Summer vacation plans are well underway and for some of us, we wouldn’t mind escaping the city. I admit that I’m pretty much a city girl but hubby and the kids also love the openness of the big outdoors. “The Big Adventure” as we call it takes a lot of planning and organizing because once you’re out there it may be a challenge to get anything else you need. So, where do you start?
A great place to start is a store that knows what they are talking about. Mountain Equipment Coop (MEC) or SAIL Outdoor specialize in outdoor living and will have all the needs and wants taken care of from tents, sleeping bags, clothing and shoes. Both stores have an added bonus over most stores that sell outdoor equipment alongside many other things: a staff that is knowledgeable and can really help you find exactly what you need… even if you aren’t 100% sure what it is you’re looking for. They know all about the climates and terrains and can offer advice on what you would need especially if you’re a family camping with kids.
There’s nothing like spending time outdoors around a campfire roasting marshmallows and counting the stars but planning a family camping trip requires research.
Choose your location: Pick your campground early in the summer since any of the bigger national and provincial parks are very busy during the summer.
Choose a campground with amenities like flush toilets, hot showers, fire pits and running water to help make life a little easier especially if you’re new to this (like me!)
Plan on staying close to home or in an area you are familiar with just in case little ones gets sick… or homesick. Know where the nearby tuck shops and grocers are in case you need more food.
Get familiar with your camping gear. Do a trial set up in your backyard with your tent and light stove in your backyard even if you’re borrowing from a friend. Make sure flashlights and lamp batteries are fully charged and bring back up batteries just in case.
Plan out your meals. Not all of them have to be cooked and try packing pre-portioned for meals and keep it simple. It’s camping. Everything tastes good out in the wilderness anyway.
Make sure your family knows the limits and boundaries such as the perimeter of your campsite. This could be in regards to where you can light a fire and what to do with your food over night.
A tent may be the most important piece of the camping puzzle and there are a lot of things to consider when buying one for your family. Thank goodness for the helpful folks at Mountain Equipment Coop, who’ve given us a few tips on what you need to look for in a good tent. Would you’ve ever thought about planning for enough headspace so kids can sit, change and stand comfortably ?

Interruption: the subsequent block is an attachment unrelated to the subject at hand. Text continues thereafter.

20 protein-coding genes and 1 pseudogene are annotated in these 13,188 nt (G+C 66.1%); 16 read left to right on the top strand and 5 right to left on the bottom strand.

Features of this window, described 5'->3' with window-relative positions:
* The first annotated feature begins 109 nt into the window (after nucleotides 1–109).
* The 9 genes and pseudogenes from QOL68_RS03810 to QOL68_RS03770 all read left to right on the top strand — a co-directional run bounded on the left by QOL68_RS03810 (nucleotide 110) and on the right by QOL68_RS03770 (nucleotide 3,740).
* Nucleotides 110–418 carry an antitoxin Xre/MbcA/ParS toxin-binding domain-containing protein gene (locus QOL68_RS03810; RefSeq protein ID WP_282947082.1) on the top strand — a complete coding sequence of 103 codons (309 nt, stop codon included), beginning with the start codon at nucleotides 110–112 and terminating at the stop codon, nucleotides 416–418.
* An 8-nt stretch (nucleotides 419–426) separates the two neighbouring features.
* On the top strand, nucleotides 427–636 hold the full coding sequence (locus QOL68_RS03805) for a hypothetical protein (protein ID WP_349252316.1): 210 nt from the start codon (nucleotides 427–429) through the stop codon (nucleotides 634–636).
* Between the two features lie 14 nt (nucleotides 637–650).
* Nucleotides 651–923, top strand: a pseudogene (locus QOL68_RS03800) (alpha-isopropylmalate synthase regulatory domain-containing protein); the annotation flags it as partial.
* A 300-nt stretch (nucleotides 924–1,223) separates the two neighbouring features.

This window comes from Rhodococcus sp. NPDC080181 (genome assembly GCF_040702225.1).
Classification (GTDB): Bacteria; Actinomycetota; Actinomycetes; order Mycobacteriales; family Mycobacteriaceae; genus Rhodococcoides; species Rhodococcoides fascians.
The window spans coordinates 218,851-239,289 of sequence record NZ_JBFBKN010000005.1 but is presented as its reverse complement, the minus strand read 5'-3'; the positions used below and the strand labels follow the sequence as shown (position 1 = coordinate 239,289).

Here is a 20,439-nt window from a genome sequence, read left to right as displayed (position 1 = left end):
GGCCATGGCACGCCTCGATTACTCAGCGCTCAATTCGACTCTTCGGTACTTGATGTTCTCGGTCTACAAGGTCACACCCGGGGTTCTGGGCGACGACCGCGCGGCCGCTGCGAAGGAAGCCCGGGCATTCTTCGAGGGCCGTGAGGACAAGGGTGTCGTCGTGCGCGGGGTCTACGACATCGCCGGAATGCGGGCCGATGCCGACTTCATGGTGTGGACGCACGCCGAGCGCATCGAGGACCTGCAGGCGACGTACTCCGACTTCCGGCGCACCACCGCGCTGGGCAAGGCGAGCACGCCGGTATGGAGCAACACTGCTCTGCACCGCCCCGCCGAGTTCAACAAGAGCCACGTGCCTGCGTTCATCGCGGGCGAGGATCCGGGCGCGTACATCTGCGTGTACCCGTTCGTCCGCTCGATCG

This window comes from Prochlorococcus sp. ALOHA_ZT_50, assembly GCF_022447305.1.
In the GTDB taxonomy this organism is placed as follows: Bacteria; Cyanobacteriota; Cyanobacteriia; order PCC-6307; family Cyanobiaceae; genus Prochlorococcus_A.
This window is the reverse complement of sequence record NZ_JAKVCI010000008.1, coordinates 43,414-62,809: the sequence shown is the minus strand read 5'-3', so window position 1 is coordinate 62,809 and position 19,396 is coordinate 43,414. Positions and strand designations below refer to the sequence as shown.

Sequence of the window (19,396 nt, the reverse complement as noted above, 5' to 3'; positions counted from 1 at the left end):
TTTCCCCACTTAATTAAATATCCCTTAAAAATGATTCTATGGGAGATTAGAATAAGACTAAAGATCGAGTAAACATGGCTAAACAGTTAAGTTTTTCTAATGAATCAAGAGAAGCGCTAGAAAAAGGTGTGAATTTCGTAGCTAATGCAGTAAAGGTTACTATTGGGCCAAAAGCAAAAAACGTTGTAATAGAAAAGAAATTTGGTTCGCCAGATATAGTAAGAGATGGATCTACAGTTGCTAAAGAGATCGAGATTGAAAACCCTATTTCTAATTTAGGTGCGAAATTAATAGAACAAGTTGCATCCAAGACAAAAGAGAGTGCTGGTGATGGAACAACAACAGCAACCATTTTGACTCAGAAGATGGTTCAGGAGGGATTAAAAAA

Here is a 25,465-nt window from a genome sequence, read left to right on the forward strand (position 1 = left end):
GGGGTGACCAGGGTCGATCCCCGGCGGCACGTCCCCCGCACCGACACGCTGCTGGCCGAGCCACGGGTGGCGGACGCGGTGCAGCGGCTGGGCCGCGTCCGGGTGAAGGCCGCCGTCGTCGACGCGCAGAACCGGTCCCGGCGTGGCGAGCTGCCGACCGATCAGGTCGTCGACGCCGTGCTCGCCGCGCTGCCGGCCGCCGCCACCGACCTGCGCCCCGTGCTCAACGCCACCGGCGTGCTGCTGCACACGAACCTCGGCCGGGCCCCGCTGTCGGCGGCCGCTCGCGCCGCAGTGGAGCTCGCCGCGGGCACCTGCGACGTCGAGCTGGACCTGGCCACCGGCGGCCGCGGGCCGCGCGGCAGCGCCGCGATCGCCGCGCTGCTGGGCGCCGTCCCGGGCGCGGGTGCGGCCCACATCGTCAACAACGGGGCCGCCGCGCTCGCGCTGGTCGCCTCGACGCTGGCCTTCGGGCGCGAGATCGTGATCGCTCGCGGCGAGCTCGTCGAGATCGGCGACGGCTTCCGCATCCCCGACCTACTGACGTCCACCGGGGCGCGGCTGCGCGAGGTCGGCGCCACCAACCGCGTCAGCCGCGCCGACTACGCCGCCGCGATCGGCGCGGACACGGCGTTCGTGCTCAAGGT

What to consider when researching your ideal camping equipment? Let’s start with the tent…
Size Matters – Determine how many people you need to fit in your tent along with bags and gear that come along with the family.
Privacy – Some tents are equipped with multiple bedrooms to separate parents from the kids along with central vestibules where families can store bikes, wet swim suits and gear.
Portability – Whether you’re arriving by car, a long hike or paddling to the campsite, it’s important to look for a tent that’s light and packable enough to take with you along with your other gear.
What should you look for in a tent?
Seams – Your tent needs to be able to stand up to the elements, so look for sealed seams that will be leak-proof in wet conditions and won’t break down in the hot sun.
Ventilation – Mesh panels provide venting in the tent. Check for space between the fly and canopy which will increase airflow and prevent condensation build-up.
Poles – Consider a tent featuring aluminum poles. They are much lighter than steel and more reliable than breakable fiberglass.
Pegs – Quality tent pegs won’t break or bend when hammered into rocky ground meaning your tent will stay put and do its job – keeping you comfy and dry.
Zippers – The front zipper takes a lot of abuse and is often the first part of the tent to fail. Look for heavy-duty, premium zippers and test them out to ensure they don’t stick or snag.
Definitely check in with the experts to get more advice. They pretty much will answer any questions you may have!
Thanks to the staff at MEC for answering my newbie camping questions and offering such great advice!